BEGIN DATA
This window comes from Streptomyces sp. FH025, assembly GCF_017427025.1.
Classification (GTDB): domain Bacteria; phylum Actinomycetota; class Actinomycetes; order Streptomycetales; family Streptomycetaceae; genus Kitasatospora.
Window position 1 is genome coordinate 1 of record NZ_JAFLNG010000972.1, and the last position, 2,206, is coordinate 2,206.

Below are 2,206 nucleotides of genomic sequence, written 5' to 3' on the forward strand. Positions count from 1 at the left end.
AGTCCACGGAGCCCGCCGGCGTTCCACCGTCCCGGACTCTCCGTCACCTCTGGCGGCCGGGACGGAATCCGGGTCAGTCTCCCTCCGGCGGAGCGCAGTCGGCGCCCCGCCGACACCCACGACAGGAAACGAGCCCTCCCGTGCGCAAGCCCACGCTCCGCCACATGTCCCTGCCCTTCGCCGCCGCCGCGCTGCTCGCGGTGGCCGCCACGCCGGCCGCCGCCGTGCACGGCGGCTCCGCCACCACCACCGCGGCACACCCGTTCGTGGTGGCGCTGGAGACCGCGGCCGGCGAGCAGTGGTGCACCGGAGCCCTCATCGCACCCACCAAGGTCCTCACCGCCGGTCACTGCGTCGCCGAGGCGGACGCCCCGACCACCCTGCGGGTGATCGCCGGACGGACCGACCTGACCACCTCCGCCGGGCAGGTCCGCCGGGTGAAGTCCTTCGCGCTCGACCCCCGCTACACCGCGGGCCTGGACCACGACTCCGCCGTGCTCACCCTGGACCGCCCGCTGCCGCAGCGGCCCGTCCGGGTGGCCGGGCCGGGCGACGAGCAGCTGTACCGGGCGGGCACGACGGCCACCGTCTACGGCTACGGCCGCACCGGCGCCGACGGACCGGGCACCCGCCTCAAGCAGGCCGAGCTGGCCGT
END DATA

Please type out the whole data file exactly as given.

This window comes from Streptomyces sp. FH025, assembly GCF_017427025.1.
Classification (GTDB): domain Bacteria; phylum Actinomycetota; class Actinomycetes; order Streptomycetales; family Streptomycetaceae; genus Kitasatospora.
Window position 1 is genome coordinate 1 of record NZ_JAFLNG010000972.1, and the last position, 2,206, is coordinate 2,206.

Below are 2,206 nucleotides of genomic sequence, written 5' to 3' on the forward strand. Positions count from 1 at the left end.
AGTCCACGGAGCCCGCCGGCGTTCCACCGTCCCGGACTCTCCGTCACCTCTGGCGGCCGGGACGGAATCCGGGTCAGTCTCCCTCCGGCGGAGCGCAGTCGGCGCCCCGCCGACACCCACGACAGGAAACGAGCCCTCCCGTGCGCAAGCCCACGCTCCGCCACATGTCCCTGCCCTTCGCCGCCGCCGCGCTGCTCGCGGTGGCCGCCACGCCGGCCGCCGCCGTGCACGGCGGCTCCGCCACCACCACCGCGGCACACCCGTTCGTGGTGGCGCTGGAGACCGCGGCCGGCGAGCAGTGGTGCACCGGAGCCCTCATCGCACCCACCAAGGTCCTCACCGCCGGTCACTGCGTCGCCGAGGCGGACGCCCCGACCACCCTGCGGGTGATCGCCGGACGGACCGACCTGACCACCTCCGCCGGGCAGGTCCGCCGGGTGAAGTCCTTCGCGCTCGACCCCCGCTACACCGCGGGCCTGGACCACGACTCCGCCGTGCTCACCCTGGACCGCCCGCTGCCGCAGCGGCCCGTCCGGGTGGCCGGGCCGGGCGACGAGCAGCTGTACCGGGCGGGCACGACGGCCACCGTCTACGGCTACGGCCGCACCGGCGCCGACGGACCGGGCACCCGCCTCAAGCAGGCCGAGCTGGCCGT